I am new to this site. I will tell you a few things about me. I am in the US Air Force stationed in Germany. I have been in this Career Field for about 5 years. i am trying to find out the easiet way to get my electrical and/or contractor license for Tennessee and Indiana. I was wondering if anybody could help. It would be hard to attend classes to get them. I am looking forward to learn allot from here.
I'm from Indiana, and I'll tell you there is no state-wide licensing for Electricians and or Contractors (much to some of our dismay). Lots of local city licenses around the state, and Indianapolis/Marion County does require the Contractor to hold a Master's License, and the Master's test is from a nationally rcognized electrician testing organization (Block). Some local gov's recognise the license, and some don't.
The union (IBEW) does have their own method of recognizing Apprentice, Journeyman, and Foreman levels, and those could be considered state-wide, but Indy/Marion County only recognizes the License they issue.
The requirements for the test are 5 years verifiable experience or recognized apprenticeship time, $100 fee to take the test, proof of liability insurance, and a $20K surety bond forthe city/county.
The test was about 8 hrs long, and was 2/3 Code and 1/3 math. I have heard that it had been updated recently and was decidedly harder than when I took it.
So depending on where you might settle in Indiana, you might not need a license at all, or you might need the Indy Master's License.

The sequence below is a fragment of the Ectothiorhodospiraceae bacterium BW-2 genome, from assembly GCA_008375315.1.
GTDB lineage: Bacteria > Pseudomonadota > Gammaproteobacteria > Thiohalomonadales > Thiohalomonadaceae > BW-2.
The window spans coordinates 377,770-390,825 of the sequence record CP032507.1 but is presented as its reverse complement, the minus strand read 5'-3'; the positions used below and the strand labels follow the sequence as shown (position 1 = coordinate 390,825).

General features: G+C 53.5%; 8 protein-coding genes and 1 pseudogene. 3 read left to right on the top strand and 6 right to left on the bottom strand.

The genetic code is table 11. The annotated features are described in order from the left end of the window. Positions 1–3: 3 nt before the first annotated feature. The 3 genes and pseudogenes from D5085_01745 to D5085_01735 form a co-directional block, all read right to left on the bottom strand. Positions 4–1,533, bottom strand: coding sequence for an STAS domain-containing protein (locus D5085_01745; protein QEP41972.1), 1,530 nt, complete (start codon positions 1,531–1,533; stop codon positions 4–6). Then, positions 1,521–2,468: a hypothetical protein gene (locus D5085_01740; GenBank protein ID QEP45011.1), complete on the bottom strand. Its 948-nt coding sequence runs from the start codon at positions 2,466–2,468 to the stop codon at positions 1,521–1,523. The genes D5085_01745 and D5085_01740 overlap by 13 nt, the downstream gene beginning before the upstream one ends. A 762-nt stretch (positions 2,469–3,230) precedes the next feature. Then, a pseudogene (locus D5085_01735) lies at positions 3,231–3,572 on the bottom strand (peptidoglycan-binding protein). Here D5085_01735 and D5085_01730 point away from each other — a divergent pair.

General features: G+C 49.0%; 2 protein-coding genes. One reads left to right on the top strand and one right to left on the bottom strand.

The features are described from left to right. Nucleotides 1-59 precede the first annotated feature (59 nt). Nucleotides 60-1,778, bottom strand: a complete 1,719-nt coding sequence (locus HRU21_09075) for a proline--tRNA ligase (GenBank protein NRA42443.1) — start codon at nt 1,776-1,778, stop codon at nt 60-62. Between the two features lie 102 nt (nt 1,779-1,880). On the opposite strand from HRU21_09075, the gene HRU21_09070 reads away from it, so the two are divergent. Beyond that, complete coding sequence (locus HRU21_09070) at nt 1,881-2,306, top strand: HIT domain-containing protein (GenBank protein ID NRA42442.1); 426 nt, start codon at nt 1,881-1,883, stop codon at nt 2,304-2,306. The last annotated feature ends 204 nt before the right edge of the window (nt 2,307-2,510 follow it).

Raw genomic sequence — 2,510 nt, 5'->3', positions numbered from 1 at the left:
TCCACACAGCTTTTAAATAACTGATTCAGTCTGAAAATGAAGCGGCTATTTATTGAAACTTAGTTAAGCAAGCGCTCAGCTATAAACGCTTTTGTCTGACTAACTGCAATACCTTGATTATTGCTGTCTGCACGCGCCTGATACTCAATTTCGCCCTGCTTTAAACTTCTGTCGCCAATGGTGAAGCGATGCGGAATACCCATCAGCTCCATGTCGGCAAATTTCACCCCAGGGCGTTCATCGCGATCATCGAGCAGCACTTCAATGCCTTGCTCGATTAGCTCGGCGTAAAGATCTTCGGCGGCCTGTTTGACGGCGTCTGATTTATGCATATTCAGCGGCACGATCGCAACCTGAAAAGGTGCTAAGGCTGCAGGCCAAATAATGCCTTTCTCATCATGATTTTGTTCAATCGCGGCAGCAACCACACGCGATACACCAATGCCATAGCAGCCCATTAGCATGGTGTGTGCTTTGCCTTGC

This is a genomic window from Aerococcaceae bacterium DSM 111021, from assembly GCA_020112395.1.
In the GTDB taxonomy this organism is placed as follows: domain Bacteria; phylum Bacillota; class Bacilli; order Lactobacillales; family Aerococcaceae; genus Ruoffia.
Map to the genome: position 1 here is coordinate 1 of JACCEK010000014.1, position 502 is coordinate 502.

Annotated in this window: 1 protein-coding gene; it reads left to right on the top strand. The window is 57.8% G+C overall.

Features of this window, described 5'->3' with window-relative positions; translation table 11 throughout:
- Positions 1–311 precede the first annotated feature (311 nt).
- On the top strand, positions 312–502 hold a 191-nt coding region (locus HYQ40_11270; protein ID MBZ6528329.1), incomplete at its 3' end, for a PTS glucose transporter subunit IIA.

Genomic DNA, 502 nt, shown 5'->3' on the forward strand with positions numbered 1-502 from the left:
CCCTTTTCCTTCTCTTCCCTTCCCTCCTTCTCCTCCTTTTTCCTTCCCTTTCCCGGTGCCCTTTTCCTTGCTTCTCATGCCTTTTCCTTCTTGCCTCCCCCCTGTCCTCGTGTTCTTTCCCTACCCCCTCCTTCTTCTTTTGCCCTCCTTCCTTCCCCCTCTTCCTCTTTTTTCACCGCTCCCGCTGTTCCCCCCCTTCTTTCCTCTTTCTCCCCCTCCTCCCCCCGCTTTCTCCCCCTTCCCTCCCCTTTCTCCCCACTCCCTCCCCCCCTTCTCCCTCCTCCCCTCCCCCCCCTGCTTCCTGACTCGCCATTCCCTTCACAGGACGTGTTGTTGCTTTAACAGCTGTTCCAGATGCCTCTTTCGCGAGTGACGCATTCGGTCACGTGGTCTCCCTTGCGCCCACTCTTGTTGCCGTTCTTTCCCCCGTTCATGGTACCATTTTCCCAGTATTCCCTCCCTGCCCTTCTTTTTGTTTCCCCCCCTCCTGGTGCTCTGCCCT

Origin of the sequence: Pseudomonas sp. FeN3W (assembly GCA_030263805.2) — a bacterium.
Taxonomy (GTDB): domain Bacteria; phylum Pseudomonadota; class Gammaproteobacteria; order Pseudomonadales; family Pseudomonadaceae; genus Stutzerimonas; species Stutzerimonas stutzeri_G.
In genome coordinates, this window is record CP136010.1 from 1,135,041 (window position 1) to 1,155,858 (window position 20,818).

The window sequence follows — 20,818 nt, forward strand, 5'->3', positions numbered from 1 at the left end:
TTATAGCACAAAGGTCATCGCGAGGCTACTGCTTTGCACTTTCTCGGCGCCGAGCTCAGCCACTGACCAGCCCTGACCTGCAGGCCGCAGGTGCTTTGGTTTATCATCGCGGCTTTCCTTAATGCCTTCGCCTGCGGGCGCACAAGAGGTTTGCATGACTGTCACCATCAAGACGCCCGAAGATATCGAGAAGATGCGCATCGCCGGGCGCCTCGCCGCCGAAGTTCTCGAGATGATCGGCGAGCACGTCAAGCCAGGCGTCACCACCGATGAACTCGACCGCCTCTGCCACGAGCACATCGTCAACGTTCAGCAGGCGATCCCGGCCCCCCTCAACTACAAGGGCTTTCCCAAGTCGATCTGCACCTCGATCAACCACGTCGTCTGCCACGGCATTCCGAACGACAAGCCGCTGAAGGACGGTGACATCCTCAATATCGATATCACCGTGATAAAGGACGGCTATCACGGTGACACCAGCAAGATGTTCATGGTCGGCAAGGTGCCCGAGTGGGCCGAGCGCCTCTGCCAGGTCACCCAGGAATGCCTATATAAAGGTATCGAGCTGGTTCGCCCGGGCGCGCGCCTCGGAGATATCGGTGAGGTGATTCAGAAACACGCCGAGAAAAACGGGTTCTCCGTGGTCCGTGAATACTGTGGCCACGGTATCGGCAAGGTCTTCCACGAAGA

I too entered the trade through the military, (Marines) and dare I say it the training was good for the type of work we did. (Industrial, and Airfields, etc.) However, getting out I realized that alot was lacking in light commercial and residential. (Communications too.) Not to mention the business end of it all.
I was lucky to get out, and come across a former Navy Electrician, who took me under his wing to show me those ends of it all. And, without being discouraging, I should advise that maybe you should find the market you would like to work in, and work for someone else for a little bit, and LEARN EVERYTHING YOU CAN, from them before going it alone. (On thier dime, of course.) That way, you can round out your experiance, for the civilian market, and aclimate yourself to life after seperation from the military.
And, not that I like the type of work myself, but you may want to get a job with a "Service" company. (Going and doing troubleshooting and repair type work, small installation, etc.) The driving, and sometimes late hours can be a hassle, but you'll get alot of hands on, in various situations, with alot of customer contact, very quickly.
I wish you the best, and stick around this forum for while, alot to learn here too.
Mark Heller "Well - I oughta....." -Jackie Gleason
I worked with a guy a while back who was fresh from shipboard with the Navy. He was pretty lost when it came to commercial work. I'll bet he was a whiz running GRC though. Trust a large company to send him into work he had little experience with, instead of a number of industrial jobs they had at the time. He picked up what we were doing fairly quickly, and thought bending EMT was fun.
we do Exterior side, Airfields, We also do allot of residential and commerccial type work in the Air Force. I would just like to get my license for a self improvment for my Performance reports that we get every year. I Plan on building my own house to when I retire.
Have you thought of TAD to Base Maint. if you're not all ready? I picked a lot that way.
But as far as a License goes, and studying for one, there are a few Authors of books for the Journeyman, and Master Licenses of most all states available. So you could study while deployed, and come back ready for a test.